“If we let it, humiliation can lead to humility.” — Jon Weece
A few days ago, a few of my friends had a “Like” war on Facebook. And it was beautiful. It started with Scott, the director of worship arts at my church, looking at some old photos on Facebook. From there, we began Liking old photos of staff members. Other friends began questioning our antics– and they were brought into the melee, as Scott and I and others began liking their photos from high school or pictures of them with triple chins. It grew and grew and grew until one friend won the war by liking over 70 of my photos in one night. We admitted defeat, but the next day I tried something else: Embarrassing Photo Day. My friends and I changed our profile pics to one of the old embarrassing photos that were unearthed in the Like war. It was also Ash Wednesday, so despite my best efforts, not many others joined in our experiment. I hope to try it again in the next few months, but until then, I will bear my embarrassment here at EvanWeppler.com.
I know some people are much more private and do not like bad photos of themselves, and I think that’s fine. We should show kindness to others and not infringe upon their personal boundaries. But every once in a while it’s okay to embarrass yourself and your closest friends, because isn’t that what friends are for?
We tend to project our best selves (or post our best masks) Facebook and Instagram and other social media. We like it when people think that we are beautiful and popular and that we have it all together. But dang, I know I don’t– and I’m guessing you don’t either. This is a favorite comic I came across last year.
Do you ever feel like that?
Well you’re not alone.
I love this quote from CS Lewis…
You are not alone. We all feel embarrassed at times. We all act like idiots at times. We all are smum (a word I invented years ago… smart and dumb… though I hope it doesn’t have some gross Urban Dictionary definition… hold on, let me check… well, there are a few other definitions, but none of them are that bad…).
So here is a gift of goodwill, an extension of friendship, an admittance of defeat. Here are some of my most embarrassing photos.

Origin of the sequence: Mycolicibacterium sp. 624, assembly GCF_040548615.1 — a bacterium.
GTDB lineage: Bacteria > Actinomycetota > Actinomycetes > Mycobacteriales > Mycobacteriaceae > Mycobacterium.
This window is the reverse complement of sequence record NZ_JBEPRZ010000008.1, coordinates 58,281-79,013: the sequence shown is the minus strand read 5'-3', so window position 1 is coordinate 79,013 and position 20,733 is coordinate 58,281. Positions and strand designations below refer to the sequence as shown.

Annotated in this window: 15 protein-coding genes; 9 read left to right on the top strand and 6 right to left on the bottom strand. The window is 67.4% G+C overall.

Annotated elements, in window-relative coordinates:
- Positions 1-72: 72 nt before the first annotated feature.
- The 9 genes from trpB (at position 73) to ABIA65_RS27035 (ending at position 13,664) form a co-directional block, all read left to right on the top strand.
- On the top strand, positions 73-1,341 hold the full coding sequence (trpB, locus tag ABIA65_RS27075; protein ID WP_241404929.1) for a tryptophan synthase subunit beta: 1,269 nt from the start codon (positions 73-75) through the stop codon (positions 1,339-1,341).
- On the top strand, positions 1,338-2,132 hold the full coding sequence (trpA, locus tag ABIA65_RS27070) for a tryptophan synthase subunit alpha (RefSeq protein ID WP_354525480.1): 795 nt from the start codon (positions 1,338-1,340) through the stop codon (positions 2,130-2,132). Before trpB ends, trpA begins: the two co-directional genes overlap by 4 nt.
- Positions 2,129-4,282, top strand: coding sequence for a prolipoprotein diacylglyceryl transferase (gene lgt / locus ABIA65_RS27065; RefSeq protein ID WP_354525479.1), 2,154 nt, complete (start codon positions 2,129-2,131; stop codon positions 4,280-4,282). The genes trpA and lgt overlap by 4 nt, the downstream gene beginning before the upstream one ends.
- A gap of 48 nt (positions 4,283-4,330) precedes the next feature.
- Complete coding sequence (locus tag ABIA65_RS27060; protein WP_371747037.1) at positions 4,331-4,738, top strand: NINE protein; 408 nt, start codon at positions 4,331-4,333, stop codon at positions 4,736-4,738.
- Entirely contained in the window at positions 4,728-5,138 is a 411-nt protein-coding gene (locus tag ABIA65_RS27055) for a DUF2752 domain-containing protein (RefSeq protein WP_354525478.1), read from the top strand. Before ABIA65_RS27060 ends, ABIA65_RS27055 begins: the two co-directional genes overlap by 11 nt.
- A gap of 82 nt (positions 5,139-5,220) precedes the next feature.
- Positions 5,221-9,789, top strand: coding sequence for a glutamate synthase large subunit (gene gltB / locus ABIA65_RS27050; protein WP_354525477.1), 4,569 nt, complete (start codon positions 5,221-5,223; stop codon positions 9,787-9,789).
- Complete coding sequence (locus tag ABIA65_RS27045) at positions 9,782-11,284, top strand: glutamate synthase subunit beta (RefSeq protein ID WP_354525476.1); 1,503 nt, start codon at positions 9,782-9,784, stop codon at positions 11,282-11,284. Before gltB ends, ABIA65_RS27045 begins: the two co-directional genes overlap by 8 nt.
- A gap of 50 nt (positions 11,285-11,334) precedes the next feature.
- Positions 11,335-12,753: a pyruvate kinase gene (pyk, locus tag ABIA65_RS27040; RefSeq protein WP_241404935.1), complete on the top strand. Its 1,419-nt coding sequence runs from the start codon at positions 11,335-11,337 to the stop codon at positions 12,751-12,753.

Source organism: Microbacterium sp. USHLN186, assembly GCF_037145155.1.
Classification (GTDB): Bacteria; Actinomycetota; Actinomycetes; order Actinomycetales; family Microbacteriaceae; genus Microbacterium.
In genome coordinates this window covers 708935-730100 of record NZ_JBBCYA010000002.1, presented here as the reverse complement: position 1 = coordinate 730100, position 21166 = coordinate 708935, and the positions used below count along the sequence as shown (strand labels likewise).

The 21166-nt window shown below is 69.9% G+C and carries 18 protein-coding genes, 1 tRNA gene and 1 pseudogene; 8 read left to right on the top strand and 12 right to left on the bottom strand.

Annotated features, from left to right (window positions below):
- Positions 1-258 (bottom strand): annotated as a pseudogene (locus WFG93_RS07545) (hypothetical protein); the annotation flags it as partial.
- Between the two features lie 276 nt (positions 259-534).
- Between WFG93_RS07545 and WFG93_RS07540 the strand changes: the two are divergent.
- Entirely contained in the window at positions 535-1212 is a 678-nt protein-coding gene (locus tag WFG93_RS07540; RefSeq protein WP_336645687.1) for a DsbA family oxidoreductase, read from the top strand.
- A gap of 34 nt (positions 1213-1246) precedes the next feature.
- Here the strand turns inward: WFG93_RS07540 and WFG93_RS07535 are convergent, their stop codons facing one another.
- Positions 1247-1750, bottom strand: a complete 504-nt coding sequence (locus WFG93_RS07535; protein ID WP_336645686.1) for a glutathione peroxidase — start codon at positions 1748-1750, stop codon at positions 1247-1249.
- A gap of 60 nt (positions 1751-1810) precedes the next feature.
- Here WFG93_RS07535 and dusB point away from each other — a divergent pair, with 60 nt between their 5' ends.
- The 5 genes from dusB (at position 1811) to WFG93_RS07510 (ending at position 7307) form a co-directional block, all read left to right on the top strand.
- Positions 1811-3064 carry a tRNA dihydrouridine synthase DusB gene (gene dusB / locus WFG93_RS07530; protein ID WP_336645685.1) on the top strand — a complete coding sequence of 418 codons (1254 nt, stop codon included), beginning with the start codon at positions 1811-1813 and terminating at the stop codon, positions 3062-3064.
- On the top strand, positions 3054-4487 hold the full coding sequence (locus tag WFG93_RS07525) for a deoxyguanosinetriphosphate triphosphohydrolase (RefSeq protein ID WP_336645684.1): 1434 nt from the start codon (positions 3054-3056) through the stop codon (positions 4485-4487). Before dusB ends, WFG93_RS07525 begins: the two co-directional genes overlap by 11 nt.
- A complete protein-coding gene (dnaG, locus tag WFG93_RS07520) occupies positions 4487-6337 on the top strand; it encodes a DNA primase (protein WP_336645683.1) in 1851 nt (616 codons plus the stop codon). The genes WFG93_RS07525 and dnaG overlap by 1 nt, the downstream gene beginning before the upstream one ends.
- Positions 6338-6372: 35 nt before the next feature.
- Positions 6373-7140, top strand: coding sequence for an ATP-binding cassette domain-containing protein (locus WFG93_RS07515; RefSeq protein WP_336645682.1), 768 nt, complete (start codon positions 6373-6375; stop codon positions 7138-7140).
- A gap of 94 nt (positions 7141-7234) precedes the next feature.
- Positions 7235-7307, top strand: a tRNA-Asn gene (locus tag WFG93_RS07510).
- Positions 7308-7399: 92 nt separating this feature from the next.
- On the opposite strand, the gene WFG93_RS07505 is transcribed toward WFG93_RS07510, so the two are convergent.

If you have more embarrassing photos of me somewhere, let me know, because I will probably make a part two. Because I am just plain goofy sometimes, ugly sometimes, gross sometimes, and human all of the time. Humiliation can lead to humility– and remind us of our humanity. And despite our mess, or because of it, Christ left his heavenly home and dwelt among us. I imagine he would have had embarrassing photos (if they had cameras back then). He went through puberty. He probably had acne or awkward growth spurts. Imagine what he would have looked like as he came back from being in the desert for 40 days. Jesus was fully human and fully God and came so we could draw near, free of sin, shame, and fear.
“For we do not have a high priest who cannot sympathize with our weaknesses, but One who has been tempted in all things as we are, yet without sin. Therefore let us draw near with confidence to the throne of grace, so that we may receive mercy and find grace to help in time of need.” (Hebrews 4:15-16, NIV)
I am tempted to despair at times as I think of how weak and pitiful I am. But I am reminded that Christ’s great love for me does not diminish or falter when I am at my lowest.
“But God demonstrates his own love for us in this: While we were still sinners, Christ died for us.” (Romans 5:8)
“Here is a trustworthy saying that deserves full acceptance: Christ Jesus came into the world to save sinners—of whom I am the worst.” (1 Timothy 1:15)
Though I’m pretty sure this wasn’t Paul’s intention, I can’t help but read this verse and imagine it as a call and response liturgical reading.
Leader: Here is a trustworthy saying that deserves full acceptance: Christ Jesus came into the world to save sinners
All: Of whom I am the worst.
But thanks to the Incarnation, thanks to the Word become flesh, thanks to the work of Jesus on the cross, our sinful identity is washed away and renewed. All our ugliness and embarrassment and humiliation and shame is transformed into something new and wonderful. We find beauty in the common, as my pastor and friend Ian would say.
So if you would like to untag yourself in embarrassing photos on Facebook, go ahead. If you want to avoid the camera, that’s alright. But know that you are loved. Know that you are more than how you feel when you are at your lowest. And know that you are not the only one out there who doesn’t have it all together. I’m with you there, my friend.